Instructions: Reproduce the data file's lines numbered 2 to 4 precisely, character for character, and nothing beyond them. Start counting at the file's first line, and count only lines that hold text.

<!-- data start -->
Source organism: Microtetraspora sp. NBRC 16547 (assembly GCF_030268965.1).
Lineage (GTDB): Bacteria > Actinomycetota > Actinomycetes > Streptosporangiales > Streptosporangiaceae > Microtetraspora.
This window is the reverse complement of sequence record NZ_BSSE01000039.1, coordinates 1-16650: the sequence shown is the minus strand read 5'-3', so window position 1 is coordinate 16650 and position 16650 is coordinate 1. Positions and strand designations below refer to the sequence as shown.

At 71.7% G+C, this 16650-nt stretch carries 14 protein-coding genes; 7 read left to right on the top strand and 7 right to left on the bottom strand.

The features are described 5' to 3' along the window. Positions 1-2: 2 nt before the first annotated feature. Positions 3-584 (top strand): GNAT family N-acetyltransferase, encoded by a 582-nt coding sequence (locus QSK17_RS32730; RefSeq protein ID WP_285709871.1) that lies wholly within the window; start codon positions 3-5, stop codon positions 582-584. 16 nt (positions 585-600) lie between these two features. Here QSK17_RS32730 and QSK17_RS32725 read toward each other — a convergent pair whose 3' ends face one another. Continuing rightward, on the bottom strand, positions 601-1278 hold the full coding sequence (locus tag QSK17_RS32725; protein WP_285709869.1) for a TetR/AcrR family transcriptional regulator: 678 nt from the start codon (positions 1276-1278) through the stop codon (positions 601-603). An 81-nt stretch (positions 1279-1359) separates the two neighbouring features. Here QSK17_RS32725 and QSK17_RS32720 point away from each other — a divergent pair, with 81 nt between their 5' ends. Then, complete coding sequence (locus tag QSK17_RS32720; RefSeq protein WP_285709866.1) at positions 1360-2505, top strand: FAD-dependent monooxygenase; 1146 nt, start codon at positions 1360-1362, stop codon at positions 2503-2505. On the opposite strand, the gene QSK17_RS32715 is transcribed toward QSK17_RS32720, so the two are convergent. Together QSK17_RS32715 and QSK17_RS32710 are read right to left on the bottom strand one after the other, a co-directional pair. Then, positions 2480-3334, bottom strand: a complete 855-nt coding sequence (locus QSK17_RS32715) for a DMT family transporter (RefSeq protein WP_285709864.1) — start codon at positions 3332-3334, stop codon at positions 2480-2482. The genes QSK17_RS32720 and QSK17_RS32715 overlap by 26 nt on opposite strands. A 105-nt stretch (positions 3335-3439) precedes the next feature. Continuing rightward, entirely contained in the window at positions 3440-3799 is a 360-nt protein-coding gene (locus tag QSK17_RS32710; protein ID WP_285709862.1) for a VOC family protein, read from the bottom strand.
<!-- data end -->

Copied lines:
Lineage (GTDB): Bacteria > Actinomycetota > Actinomycetes > Streptosporangiales > Streptosporangiaceae > Microtetraspora.
This window is the reverse complement of sequence record NZ_BSSE01000039.1, coordinates 1-16650: the sequence shown is the minus strand read 5'-3', so window position 1 is coordinate 16650 and position 16650 is coordinate 1. Positions and strand designations below refer to the sequence as shown.

At 71.7% G+C, this 16650-nt stretch carries 14 protein-coding genes; 7 read left to right on the top strand and 7 right to left on the bottom strand.